That is amazing, and thank you for it. I think if we give it this kind of protection the progress we make in another few generations (50+ years), there may actually be a good indigenous population of elephants in North America.

posted on Jan, 21 2016 @ 06:20 AM
Overall, Elephants are not treated all that well by traveling circuses. When I was a kid I used to love seeing the elephants; but I was a just a little kid and didn`t know anything about the reality of the situation. They traveling all over the country, and sometimes world, with very little time to relax and roam in any space large enough to provide them with any level of comfort. Also I read, and I don`t know if all those reports were confirmed or not, of abuses of elephants by traveling circuses. So, I guess it`s a good thing they are retiring all the elephants in their show to a comfortable peaceful and very non entertainment place.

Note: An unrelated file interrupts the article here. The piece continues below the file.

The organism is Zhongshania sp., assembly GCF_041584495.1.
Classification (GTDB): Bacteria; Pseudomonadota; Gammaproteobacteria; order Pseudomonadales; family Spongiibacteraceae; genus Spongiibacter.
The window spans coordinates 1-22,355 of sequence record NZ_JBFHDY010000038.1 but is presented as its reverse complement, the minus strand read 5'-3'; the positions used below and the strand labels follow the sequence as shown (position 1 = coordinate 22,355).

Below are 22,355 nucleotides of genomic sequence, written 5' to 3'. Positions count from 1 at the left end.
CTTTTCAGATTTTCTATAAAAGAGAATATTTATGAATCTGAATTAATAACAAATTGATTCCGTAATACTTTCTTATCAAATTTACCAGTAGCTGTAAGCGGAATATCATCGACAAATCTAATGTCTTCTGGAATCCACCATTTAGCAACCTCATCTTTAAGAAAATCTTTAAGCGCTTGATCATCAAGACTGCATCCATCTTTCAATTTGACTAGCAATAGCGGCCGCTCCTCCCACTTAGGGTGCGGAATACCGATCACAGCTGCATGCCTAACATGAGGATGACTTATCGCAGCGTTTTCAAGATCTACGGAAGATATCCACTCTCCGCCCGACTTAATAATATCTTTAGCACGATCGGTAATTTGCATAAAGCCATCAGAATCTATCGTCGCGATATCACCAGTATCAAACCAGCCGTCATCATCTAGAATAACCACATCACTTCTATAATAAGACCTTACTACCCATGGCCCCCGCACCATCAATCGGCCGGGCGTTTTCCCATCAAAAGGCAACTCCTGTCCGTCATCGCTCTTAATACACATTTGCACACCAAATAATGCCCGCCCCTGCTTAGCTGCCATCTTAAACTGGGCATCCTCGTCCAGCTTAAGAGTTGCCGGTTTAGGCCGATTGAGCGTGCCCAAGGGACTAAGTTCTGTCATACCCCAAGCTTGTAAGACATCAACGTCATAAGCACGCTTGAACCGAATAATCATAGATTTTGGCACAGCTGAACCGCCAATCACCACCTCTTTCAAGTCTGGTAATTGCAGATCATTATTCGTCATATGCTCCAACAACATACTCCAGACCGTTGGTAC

When I think about it, during my adult life so far the best circuses I`ve been to didn`t have any animals at all in the show.

posted on Jan, 21 2016 @ 09:15 AM
When you hear of circuses abusing elephants, it is generally smaller, more private ones, that didn't have the funds to hire trainers who really knew the animals. These largely died out years and years ago. Big name circuses actually do more for elephant conservation than any other entity, which is why it sucks to see these idiots protesting outside every Ringling performance.

I've only dealt with animal husbandry for a few years now, but everyone I've met (including a gal who worked with elephants, for Ringling) has a genuine love of animals (often caring more for their welfare, than their own).